Youngsters had the audience clapping along to folk tunes at a concert recently

An evening of violin music recently at the Alliance Francaise showcased the talent of four young musicians. The event, titled ‘An Evening of Fiddle Flavours’, consisted of Western classical compositions interspersed with sets of fiddle tunes — short, easy-to-hum melodies played on the violin.

Eleven-year-old Saakshi Navile fiddled her way through classical compositions for violin and piano, with piano accompaniment from Brian Angelo, Sriram Ganesan and Ramya Ramalingam. Navile studies and learns music in Pennsylvania, while the others are Bangalore-based and learn piano from the Bangalore School of Music.

The first composition was a minuet (or dance music piece) from Austrian Fritz Keisler. The early-20-century composer was a violin virtuoso, and his music has sometimes been thought of as an acquired taste. But at the concert, Navile’s short, sparkling violin phrases and Ganesan’s rumbling piano chords ensured a perky start to the evening.

A jump back in time to the Baroque era followed, with compositions by Flemish Joseph Fiocco and the well-known Antonio Vivaldi. The young performers, who had rehearsed together for two weeks before the concert, were fluent with the brisk allegro-pace sections in these compositions. The audience was instructed not to clap in between movements of the Vivaldi concerto, but did anyway.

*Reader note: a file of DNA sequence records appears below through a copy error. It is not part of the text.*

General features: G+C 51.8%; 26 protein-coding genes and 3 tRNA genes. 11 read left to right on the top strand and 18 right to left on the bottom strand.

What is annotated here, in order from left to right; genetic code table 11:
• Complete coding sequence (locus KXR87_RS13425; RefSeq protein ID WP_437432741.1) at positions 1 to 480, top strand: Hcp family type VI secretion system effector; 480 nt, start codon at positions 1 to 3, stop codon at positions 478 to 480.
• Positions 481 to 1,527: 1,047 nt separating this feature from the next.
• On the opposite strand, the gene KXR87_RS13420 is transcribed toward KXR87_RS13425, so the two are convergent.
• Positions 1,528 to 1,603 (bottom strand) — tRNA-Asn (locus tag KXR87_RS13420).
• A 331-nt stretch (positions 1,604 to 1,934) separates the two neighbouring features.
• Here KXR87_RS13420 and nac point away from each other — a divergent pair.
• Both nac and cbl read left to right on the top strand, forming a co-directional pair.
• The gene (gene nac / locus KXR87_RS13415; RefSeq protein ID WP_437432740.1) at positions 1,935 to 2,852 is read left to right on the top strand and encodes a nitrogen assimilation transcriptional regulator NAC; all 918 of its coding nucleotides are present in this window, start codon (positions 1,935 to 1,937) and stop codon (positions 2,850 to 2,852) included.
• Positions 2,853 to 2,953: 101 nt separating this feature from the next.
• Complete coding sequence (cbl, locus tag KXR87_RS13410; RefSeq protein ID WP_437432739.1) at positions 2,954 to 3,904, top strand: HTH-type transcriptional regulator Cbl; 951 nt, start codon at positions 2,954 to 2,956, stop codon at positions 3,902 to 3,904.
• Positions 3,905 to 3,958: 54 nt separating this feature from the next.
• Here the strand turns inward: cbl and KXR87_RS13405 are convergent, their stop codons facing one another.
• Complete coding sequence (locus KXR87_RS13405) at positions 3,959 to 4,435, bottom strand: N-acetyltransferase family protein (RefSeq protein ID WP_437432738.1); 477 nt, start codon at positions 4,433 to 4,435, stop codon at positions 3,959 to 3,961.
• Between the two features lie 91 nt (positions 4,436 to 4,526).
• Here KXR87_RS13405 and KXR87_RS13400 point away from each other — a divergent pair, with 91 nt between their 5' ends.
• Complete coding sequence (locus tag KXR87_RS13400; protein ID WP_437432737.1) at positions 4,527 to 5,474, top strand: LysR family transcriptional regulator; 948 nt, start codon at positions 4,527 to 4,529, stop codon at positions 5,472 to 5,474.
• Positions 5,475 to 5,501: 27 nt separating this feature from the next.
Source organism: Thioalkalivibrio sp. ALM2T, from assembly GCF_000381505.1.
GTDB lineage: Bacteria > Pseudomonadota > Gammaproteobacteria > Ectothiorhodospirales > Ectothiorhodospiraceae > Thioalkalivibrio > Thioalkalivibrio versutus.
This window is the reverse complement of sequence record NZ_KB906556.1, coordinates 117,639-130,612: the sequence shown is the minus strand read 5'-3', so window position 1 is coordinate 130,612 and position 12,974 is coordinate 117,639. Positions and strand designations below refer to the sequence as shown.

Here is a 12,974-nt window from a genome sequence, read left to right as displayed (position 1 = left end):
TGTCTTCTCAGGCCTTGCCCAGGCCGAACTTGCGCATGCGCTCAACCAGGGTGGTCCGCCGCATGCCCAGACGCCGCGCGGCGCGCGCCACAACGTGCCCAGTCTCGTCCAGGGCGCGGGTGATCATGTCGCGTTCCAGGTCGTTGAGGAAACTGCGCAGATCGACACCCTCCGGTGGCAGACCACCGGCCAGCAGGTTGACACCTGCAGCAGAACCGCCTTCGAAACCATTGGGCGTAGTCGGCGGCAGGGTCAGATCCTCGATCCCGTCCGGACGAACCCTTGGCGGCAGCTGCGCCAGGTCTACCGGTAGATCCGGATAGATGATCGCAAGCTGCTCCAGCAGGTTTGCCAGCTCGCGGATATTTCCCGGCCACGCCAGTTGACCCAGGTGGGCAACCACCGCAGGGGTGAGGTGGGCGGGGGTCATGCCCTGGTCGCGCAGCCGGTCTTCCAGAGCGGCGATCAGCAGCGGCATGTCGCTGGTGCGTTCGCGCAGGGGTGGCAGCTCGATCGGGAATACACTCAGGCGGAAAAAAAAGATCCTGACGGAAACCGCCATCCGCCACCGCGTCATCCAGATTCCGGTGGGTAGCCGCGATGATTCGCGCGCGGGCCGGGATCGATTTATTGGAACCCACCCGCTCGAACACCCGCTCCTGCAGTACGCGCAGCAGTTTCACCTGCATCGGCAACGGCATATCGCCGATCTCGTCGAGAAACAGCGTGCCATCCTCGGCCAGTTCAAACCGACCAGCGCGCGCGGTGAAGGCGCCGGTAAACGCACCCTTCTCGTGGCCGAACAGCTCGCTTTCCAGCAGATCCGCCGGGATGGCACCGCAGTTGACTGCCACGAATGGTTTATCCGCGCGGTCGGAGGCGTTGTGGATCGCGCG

Members of the audience clapped along enthusiastically for the ‘fiddle tunes’ section, which saw Navile play a series of short, folksy tunes of Irish and Scottish origin. These varied from classic, countryside-evoking melodies such as ‘Road to Lisdoonvarna’, to the bluesy moan in ‘In The Pines’. Another traditional Irish tune, titled ‘Growling Old Man and Grumbling Old Woman’, was a huge hit with the audience.

With a ‘Kids Helping Kids’ theme, the evening’s donations went in support of the Parikrma Foundation, which runs schools for underserved children in cities.